A soft knock sounded at the doorone rap, silence, then two more rapsher code with Zhang. Lin admitted her friend.
"You eat first this morning. You look as though you need it more than I," Zhang said.
Lin smiled at the comment, for petite Zhang reminded her of a dark, exotic hummingbird, always flitting about and always in need of food. Lin thought herself of sturdier stock, arms and hands strong from her work, and feet solid on the ground from hours spent standing. If she were a bird, she'd be more like a pelican, storing her strength for the future.
"I'll go first only because it will save me the time I could spend arguing with you," Lin replied.
Zhang gave a brisk nod of her head, then settled on the bed next to Wei's basket. "Our little warrior looks content today."
"As he should be," Lin said. "With his every need tended to."
"And now you must tend to yours," Zhang directed. True to her word, Lin made her way to the crew dining room, where, as on every other morning, breakfast was served. But unlike other mornings, a cluster of people stood waiting for seats in the room. She looked about impatiently. One empty chair wasn't so much to ask, was it?
Apparently so. Her stomach rumbled, and her mouth felt as dry and parched as an old woman's.
"We all had the same idea an early start," said Dima Ivanov, a staff member in the ship's fitness center, who waited in line before her.
She had danced a few times with Dima during her one venture to a nightclub in Corsica several weeks ago. Since then, he always seemed to be wherever she was. She knew that this was not simply because his place of work was adjacent to hers. Though on one level she was flattered by his attention, she was not attracted to him. And even if she were, she could hardly afford to bring someone into her life. Too many knew about her child as it was.
"It does seem we're all on the same schedule," she replied, her voice ringing oddly in her ears.
She closed her eyes, exhaled, and fought to bring herself back into the moment. The room seemed to grow smaller. Languages swirled around her: Greek, Swedish, English
"Are you feeling all right?" Dima asked.
"I'm not sure. Just tired, I think."
"Let me find you a seat," he offered.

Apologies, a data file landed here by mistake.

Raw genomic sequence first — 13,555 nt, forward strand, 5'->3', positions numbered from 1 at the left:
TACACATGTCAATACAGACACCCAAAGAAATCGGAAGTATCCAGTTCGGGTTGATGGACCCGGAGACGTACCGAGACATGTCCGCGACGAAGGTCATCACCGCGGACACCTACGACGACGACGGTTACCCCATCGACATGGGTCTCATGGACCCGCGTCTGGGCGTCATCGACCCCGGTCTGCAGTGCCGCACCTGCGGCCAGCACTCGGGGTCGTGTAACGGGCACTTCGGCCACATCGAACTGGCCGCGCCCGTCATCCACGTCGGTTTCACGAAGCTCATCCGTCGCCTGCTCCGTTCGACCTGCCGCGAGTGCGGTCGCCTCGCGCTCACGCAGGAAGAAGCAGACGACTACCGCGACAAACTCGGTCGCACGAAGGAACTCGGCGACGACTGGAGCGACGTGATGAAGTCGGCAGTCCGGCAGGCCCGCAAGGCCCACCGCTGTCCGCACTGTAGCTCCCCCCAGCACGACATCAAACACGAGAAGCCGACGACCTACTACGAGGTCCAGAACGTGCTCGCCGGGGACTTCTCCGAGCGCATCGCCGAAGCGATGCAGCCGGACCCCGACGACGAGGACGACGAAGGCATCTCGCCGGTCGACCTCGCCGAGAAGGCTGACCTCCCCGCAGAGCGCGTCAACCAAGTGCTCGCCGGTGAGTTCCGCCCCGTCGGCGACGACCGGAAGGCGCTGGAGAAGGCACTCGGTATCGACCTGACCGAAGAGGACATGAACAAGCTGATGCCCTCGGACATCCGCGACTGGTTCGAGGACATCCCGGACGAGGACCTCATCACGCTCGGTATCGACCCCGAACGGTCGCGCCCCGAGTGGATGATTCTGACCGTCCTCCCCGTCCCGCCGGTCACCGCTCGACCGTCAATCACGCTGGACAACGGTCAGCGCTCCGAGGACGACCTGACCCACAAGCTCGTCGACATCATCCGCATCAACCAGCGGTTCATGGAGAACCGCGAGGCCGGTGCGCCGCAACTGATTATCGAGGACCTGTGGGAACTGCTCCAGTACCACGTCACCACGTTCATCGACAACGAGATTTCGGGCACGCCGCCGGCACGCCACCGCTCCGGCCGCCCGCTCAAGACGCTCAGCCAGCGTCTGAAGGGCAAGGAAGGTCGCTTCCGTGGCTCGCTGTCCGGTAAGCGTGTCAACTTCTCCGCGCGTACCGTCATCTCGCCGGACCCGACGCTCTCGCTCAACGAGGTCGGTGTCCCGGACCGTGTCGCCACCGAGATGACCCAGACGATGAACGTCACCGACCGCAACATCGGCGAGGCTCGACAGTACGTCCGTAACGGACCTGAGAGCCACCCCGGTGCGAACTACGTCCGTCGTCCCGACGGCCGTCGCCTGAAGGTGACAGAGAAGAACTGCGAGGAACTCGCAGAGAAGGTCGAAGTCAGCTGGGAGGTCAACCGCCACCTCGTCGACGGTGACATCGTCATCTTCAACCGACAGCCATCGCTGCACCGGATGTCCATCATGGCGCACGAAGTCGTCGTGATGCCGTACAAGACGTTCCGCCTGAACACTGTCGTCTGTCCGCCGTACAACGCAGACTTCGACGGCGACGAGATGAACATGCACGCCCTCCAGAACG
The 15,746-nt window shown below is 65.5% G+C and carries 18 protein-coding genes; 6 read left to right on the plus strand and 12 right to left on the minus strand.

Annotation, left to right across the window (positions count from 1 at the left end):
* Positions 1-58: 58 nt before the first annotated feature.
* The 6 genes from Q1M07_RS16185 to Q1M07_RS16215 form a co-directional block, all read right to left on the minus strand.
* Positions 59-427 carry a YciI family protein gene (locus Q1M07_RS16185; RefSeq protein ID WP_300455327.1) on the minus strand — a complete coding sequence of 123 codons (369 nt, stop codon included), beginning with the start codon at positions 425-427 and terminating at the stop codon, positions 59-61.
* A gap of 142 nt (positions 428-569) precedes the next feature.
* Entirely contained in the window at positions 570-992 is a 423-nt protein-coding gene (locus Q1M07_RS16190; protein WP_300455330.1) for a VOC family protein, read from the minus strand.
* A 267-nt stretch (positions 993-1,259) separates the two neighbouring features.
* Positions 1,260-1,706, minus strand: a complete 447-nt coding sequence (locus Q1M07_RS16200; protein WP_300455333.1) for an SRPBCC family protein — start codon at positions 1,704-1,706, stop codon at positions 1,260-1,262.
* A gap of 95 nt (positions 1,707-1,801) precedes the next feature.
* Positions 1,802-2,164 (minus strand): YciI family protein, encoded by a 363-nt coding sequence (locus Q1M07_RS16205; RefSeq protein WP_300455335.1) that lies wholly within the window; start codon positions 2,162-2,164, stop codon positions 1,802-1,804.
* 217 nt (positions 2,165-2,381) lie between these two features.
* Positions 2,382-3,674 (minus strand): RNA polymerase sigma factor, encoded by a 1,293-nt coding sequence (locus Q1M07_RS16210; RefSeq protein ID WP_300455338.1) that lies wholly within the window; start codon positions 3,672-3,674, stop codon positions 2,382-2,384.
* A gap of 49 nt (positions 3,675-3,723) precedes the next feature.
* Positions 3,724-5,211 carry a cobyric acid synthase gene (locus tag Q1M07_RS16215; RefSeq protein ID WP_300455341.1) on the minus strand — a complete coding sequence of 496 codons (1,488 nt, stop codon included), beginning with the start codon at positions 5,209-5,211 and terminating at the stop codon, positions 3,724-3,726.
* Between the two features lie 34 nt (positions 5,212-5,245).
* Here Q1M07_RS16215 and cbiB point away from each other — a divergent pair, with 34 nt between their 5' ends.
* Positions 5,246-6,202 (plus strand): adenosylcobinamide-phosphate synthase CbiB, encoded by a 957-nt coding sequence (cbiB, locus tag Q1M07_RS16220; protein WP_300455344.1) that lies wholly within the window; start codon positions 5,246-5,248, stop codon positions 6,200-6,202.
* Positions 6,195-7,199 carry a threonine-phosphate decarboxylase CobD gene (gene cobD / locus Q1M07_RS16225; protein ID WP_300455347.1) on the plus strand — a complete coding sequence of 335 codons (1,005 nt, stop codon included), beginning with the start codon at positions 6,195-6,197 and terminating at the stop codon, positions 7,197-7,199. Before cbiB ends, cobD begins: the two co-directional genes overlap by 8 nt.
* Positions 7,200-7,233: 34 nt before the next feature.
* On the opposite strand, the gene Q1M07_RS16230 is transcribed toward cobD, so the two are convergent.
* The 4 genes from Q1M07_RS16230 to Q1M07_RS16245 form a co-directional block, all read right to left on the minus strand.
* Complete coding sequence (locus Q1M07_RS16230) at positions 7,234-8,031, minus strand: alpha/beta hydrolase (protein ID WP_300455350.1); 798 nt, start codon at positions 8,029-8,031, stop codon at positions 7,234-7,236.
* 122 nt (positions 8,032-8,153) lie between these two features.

Lin shook her head. "Not just now."
She had to get out before the room swallowed her whole. She slipped into the hallway and dragged in a deep breath. Fireworks danced in front of her eyes glittering silver-gold chrysanthemums. Quite beautiful, she was sure. Except that she also felt cold and ill and thirsty enough that she leaned back against the wall and slid slowly to the floor. She brought one shaking hand to her forehead, which was unnaturally cool and dappled with perspiration.
Had she the strength, she would have smiled at the irony of her situation. Her early-morning wish was being visited upon her. She'd craved sleep, and now, when the day's duties awaited her, she was to receive that or something darker. Unbidden and now unwanted, but indisputably hers
Comfort. rest. night. A warm yet slightly rough hand
settled against the side of her face, and a set of fingertips rested at her throat. The clean, honest scent of soap and perhaps a whisper of sandalwood wafted over her. Another dream, it had to be. Lin embraced it.
Wei, my love.
The hand that had been at her face settled more firmly against her upper arm, its grip authoritative, yet not unpleasant.
She frowned, for the speaker used English, and his accent was distinctly un-Chinese. The hand shook her arm insistently, forcing her to rouse the rest of the way to consciousness.
She opened her eyes and focused on the man's face so close to hers. It was rugged, with a bold nose broken at least once in its owner's life.
"You fainted," he said.
Lin managed a nod.
He held a glass to her lips. "Drink."
A command, but this came as no surprise since Gideon Dayan was doing the speaking. The ship's chief security officer was a man of few words, and all of them firm.